I’ve had the pleasure to work with a series of colleagues over the past few years to assess and better understand the nature of security practices which are adopted by journalists around the world. Past outputs from this work have included a number of talk, an academic article by one of my co-authors Lokman Tsui, as well as a Columbia Journalism Review article by Joshua Oliver. Most recently, a collection of us have published an article entitled, “The Information Security Cultures of Journalism” with Digital Journalism.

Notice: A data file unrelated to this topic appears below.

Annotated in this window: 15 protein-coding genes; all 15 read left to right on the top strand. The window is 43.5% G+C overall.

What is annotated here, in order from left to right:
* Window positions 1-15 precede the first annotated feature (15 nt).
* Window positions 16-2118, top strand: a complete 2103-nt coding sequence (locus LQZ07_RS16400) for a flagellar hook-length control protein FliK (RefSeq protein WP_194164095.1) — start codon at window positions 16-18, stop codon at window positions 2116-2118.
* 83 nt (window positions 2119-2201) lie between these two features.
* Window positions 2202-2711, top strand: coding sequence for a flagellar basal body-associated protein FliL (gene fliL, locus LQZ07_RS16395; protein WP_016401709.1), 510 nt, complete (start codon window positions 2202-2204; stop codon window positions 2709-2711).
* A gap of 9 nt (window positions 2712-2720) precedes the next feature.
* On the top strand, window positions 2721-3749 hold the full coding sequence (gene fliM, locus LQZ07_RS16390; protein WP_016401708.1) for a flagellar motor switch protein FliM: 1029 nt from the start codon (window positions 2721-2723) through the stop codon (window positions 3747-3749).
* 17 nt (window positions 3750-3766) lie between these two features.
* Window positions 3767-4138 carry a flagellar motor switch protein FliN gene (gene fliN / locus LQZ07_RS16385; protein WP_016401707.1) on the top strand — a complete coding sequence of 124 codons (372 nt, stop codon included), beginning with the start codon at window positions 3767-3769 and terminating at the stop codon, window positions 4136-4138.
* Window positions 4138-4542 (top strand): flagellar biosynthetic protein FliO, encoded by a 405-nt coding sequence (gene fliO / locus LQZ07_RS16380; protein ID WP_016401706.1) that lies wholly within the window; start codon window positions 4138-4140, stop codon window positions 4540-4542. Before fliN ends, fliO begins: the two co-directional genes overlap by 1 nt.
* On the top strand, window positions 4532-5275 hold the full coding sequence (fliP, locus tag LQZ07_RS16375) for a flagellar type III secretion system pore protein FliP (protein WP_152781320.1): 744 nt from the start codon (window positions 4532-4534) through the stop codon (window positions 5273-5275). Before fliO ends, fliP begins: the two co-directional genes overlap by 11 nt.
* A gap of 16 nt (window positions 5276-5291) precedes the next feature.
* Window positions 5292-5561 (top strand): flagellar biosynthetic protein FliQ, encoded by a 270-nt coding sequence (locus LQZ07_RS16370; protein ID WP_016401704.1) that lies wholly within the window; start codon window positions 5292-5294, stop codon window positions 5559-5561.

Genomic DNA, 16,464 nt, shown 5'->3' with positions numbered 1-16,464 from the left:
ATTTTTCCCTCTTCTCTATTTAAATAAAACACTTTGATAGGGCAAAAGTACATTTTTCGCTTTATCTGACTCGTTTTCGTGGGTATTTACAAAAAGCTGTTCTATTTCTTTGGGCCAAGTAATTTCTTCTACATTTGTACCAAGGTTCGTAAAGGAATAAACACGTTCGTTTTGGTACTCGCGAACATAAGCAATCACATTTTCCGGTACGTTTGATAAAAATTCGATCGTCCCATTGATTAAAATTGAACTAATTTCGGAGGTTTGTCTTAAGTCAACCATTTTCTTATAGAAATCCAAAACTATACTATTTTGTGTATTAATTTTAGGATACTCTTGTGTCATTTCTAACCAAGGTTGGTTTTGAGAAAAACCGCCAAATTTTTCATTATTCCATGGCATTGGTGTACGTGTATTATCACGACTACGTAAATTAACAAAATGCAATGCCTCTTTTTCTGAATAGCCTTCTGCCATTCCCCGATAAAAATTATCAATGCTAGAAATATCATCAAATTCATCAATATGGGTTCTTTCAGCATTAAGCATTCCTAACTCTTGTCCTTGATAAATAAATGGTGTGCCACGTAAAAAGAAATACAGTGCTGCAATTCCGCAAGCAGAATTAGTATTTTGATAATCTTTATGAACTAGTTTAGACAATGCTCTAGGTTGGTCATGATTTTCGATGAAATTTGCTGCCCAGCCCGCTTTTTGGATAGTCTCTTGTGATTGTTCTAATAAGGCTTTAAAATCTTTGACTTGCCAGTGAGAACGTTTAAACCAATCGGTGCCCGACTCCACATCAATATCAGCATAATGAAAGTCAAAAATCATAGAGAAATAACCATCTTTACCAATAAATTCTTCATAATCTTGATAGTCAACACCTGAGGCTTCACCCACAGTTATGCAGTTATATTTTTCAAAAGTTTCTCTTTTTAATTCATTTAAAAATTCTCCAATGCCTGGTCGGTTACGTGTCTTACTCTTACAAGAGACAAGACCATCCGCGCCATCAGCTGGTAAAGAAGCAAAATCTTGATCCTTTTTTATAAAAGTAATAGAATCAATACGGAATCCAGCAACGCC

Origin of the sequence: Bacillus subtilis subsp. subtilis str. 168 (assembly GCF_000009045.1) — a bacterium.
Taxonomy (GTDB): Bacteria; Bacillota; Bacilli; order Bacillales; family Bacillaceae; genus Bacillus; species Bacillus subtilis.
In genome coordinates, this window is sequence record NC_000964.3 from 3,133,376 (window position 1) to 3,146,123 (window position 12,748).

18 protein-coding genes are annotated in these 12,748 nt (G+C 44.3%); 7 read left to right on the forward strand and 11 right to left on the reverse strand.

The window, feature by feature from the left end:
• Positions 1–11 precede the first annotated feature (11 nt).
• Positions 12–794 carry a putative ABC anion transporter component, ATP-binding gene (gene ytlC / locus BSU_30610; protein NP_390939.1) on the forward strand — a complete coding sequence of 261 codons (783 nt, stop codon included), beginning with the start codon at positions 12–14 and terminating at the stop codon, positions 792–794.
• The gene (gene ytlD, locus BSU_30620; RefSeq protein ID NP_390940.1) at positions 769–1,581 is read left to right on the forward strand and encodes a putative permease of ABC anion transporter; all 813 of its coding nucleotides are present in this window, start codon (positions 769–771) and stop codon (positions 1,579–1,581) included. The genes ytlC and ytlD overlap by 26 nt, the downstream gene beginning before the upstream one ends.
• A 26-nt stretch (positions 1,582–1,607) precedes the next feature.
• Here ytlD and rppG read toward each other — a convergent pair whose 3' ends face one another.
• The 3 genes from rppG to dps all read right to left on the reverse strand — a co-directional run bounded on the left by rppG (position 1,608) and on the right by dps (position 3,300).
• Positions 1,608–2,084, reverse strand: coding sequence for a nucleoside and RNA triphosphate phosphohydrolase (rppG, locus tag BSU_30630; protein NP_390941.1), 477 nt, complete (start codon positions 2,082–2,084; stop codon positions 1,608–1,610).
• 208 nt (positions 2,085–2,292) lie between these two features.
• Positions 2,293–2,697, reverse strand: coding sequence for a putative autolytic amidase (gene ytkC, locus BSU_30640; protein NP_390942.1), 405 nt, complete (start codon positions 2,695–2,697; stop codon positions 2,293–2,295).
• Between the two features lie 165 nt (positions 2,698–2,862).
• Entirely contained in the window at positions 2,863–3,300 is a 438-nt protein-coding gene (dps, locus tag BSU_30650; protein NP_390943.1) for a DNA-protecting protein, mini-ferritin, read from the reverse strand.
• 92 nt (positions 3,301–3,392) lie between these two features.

This article is an exploratory study of the influence of beat and employment status on the information security culture of journalism (security-related values, mental models, and practices that are shared across the profession). The study is based on semi-structured interviews with 16 journalists based in Canada in staff or freelance positions working on investigative or non-investigative beats. We find that journalism has a multitude of security cultures that are influenced by beat and employment status. The perceived need for information security is tied to perceptions of sensitivity for a particular story or source. Beat affects how journalists perceive and experience information security threats. Investigative journalists are concerned with surveillance and legal threats from state actors including law enforcement and intelligence agencies. Non-investigative journalists are more concerned with surveillance, harassment, and legal actions from companies or individuals. Employment status influences the perceived ability of journalists to effectively implement information security. Based on these results we discuss how journalists and news organisations can develop effective security cultures and raise information security standards.